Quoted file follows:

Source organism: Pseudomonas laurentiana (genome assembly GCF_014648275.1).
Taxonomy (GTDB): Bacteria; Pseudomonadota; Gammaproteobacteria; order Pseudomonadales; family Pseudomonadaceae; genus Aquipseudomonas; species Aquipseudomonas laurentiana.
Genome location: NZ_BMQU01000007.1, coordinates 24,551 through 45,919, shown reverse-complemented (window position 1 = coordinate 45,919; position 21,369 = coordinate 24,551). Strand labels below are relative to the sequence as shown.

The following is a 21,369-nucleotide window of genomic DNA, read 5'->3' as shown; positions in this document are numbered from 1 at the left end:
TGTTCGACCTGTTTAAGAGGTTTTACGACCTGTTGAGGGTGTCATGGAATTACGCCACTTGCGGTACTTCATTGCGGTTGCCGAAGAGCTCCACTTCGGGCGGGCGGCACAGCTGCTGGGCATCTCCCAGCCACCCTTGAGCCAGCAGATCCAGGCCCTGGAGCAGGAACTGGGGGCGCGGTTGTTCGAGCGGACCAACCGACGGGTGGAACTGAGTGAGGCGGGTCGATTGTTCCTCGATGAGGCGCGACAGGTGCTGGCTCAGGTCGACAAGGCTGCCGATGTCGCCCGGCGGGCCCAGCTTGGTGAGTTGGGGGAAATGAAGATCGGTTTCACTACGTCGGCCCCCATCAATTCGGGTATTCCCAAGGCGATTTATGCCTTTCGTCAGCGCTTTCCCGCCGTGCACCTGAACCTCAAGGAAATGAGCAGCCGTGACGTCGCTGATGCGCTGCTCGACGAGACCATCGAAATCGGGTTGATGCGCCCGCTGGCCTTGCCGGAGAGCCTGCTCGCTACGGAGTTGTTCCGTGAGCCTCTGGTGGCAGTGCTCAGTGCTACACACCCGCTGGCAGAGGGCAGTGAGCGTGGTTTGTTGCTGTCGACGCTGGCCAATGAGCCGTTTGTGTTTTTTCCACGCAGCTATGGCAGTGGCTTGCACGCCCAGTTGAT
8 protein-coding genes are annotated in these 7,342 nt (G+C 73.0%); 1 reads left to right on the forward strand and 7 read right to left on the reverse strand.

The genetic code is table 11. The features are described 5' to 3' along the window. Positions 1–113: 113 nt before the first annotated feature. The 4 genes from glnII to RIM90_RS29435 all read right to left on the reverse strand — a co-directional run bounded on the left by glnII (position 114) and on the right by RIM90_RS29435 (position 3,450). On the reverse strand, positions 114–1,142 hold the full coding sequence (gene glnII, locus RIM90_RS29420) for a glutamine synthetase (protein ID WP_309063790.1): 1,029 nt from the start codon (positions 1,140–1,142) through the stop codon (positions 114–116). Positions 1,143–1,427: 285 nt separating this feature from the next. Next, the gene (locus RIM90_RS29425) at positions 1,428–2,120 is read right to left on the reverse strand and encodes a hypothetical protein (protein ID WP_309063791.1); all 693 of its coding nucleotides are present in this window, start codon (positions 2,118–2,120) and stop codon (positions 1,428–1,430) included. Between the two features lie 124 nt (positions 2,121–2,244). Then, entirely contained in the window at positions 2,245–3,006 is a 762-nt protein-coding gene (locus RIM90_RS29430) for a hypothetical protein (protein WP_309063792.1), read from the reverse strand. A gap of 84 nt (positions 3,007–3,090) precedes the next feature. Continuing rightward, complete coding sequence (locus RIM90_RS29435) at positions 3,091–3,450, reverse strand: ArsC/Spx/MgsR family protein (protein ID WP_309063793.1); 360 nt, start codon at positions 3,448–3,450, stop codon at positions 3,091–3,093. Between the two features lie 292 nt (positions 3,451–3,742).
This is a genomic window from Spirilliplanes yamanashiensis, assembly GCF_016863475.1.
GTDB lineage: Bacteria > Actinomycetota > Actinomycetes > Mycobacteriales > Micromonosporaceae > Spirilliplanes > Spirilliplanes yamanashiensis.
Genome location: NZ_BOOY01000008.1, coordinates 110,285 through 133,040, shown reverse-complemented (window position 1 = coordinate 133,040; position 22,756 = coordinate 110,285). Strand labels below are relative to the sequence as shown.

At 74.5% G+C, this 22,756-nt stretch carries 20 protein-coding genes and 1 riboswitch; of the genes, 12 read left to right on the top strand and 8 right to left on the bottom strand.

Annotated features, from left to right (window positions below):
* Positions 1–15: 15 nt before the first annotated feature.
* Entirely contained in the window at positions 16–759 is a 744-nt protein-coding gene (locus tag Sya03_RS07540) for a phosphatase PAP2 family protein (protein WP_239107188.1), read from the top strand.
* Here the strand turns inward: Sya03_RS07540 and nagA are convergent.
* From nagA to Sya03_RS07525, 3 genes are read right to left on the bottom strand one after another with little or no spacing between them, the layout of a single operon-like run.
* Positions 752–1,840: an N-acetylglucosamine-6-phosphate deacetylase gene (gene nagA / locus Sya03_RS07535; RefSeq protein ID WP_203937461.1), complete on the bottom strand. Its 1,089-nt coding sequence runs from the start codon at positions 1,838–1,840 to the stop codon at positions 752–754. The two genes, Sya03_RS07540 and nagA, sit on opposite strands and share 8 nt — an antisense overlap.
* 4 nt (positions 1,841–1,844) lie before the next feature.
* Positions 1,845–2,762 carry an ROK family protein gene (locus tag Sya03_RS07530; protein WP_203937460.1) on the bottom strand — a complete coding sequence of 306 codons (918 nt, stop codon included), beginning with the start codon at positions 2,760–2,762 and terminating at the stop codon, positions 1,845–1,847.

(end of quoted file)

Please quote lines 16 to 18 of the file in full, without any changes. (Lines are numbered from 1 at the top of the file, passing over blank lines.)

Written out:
* From nagA to Sya03_RS07525, 3 genes are read right to left on the bottom strand one after another with little or no spacing between them, the layout of a single operon-like run.
* Positions 752–1,840: an N-acetylglucosamine-6-phosphate deacetylase gene (gene nagA / locus Sya03_RS07535; RefSeq protein ID WP_203937461.1), complete on the bottom strand. Its 1,089-nt coding sequence runs from the start codon at positions 1,838–1,840 to the stop codon at positions 752–754. The two genes, Sya03_RS07540 and nagA, sit on opposite strands and share 8 nt — an antisense overlap.
* 4 nt (positions 1,841–1,844) lie before the next feature.